Eastern Kentucky University professor Luke Dodd has shown a strong interest in the study of bats throughout his educational and professional career. Dodd has been a professor at EKU since the Fall 2014, mainly instructing Labs within EKU’s beautiful New Science Building. In his time at EKU he has made a point to mentor undergraduate and graduate students in the Department of Biological Sciences while also educating students on unique creatures such as bats.
Dodd completed his undergraduate studies at Arkansas Tech University, majoring in Fish and Wildlife Biology. His interest in bats was born when he was assigned a literature review on the reproductive ecology of bats. He knew immediately that these animals were not to be overlooked.
“I was blown away by the sheer diversity of this group of mammals!” he said.
During his undergraduate studies, Dodd worked for the US Forest Service as a technician. Here he was able to explore and expand his knowledge of these strange creatures.
“I worked on a project where we radio-tracked bats to their roost trees. From there I knew I was interested in studying these animals in grad school. I did both my M.S. and Ph.D. on the foraging ecology of bats, and I’ve continued to work with bats throughout my career since then,” said Dodd.
Dodd has instructed many labs at EKU that explore ethological studies and research projects that revolve around bats and other mammals. Four of his students have even completed M.S. theses on Bat Ecology at EKU.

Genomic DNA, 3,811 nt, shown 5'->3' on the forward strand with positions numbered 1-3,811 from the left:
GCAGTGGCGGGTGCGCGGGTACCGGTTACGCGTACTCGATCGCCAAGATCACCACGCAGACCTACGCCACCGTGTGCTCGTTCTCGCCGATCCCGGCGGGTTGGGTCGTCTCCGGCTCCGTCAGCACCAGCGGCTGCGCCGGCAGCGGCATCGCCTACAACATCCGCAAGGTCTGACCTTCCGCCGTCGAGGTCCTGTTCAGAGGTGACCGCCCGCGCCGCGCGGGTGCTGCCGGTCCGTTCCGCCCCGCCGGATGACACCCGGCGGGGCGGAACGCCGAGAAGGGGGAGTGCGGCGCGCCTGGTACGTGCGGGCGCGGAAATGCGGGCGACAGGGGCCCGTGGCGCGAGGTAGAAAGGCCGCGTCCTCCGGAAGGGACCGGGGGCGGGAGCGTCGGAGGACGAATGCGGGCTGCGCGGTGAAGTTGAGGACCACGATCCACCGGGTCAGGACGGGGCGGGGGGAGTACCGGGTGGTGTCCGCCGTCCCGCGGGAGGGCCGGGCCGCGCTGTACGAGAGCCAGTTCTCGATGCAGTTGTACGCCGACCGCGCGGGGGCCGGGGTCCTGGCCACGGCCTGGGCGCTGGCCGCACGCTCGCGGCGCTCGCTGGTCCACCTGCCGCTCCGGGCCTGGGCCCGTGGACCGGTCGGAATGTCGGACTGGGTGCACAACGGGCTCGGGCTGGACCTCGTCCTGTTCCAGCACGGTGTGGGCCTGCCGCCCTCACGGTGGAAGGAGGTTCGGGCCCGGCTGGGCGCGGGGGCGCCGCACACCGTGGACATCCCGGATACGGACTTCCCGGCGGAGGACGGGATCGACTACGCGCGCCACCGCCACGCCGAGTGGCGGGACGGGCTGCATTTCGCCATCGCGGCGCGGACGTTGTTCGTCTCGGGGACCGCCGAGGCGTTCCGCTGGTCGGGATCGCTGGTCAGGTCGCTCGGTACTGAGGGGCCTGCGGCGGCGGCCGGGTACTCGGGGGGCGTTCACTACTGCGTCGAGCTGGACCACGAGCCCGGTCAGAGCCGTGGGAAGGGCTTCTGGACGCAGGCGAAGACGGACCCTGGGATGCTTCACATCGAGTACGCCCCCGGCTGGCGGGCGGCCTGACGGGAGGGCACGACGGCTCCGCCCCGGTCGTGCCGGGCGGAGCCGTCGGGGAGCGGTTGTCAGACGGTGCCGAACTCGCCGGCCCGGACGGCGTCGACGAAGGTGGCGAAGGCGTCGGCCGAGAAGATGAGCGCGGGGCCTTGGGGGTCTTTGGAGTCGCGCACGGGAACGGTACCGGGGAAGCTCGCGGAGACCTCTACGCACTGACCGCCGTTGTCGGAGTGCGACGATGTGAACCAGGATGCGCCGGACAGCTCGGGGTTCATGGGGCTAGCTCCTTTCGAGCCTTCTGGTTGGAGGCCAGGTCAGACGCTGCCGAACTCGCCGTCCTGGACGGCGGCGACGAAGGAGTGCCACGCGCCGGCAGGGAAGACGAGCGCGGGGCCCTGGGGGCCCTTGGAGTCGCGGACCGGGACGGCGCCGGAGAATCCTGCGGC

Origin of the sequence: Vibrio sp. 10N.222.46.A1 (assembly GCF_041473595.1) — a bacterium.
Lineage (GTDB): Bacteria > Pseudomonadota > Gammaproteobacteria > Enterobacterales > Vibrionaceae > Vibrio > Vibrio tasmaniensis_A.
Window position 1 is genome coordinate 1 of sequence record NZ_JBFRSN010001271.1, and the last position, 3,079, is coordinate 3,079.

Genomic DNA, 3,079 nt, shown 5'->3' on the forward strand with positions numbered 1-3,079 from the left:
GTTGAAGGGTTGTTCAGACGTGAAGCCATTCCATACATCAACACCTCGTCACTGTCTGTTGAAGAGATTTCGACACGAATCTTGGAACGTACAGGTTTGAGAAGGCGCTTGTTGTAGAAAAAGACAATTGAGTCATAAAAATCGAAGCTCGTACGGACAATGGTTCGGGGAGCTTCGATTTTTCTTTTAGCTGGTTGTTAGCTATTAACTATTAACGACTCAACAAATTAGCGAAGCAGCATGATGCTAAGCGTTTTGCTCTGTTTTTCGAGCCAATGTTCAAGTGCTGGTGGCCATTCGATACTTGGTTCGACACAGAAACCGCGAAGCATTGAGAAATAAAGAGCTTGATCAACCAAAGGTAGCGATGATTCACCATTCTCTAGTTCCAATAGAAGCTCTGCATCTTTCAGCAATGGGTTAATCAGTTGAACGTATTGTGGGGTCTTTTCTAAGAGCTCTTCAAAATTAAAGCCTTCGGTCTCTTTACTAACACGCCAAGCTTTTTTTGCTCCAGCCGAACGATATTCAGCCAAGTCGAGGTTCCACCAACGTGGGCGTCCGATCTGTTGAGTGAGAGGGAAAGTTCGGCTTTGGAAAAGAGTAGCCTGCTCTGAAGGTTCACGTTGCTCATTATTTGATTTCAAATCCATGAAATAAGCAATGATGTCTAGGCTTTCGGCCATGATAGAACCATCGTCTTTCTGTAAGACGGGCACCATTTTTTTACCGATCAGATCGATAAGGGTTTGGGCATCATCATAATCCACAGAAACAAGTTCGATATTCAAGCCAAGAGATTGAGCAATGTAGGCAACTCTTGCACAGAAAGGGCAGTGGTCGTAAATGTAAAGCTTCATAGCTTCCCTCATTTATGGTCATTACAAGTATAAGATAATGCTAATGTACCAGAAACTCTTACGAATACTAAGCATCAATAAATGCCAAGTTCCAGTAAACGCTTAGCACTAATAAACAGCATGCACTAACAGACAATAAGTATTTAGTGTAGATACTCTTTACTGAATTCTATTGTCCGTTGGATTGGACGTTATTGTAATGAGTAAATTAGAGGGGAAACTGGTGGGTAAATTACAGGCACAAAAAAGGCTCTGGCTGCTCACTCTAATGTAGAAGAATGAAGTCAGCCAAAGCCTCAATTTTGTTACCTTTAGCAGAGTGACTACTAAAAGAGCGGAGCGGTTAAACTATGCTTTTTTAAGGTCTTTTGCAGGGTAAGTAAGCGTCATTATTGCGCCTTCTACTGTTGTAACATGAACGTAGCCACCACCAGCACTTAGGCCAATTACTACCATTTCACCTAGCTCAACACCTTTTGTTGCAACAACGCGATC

“EKU is a school with a long history of conducting ecological and conservation-minded research. Simply put, our school has always placed a premium on field research, and we give our students valuable opportunities to conduct projects important to conservation, not just across Appalachia but all across the continent,” said Dodd.
Currently, Dodd is conducting projects that revolve around Eastern Spotted Skunks and Indiana Bats with his students. The skunk project is funded and being conducted in collaboration with the Office of Kentucky Nature Preserves. The Indiana bat project is funded through the U.S. Fish and Wildlife Service under their White-nose Research Grants program.
“As Kentuckians, and as Colonels, we need to be effective stewards of natural areas and conservationists for all types of biodiversity. I see my lab’s activities as serving this need. We’re studying critters that need our attention, and we’re providing scientifically-grounded evidence that can guide conservation efforts… And we get to have fun working out in the woods while we do it!” he said.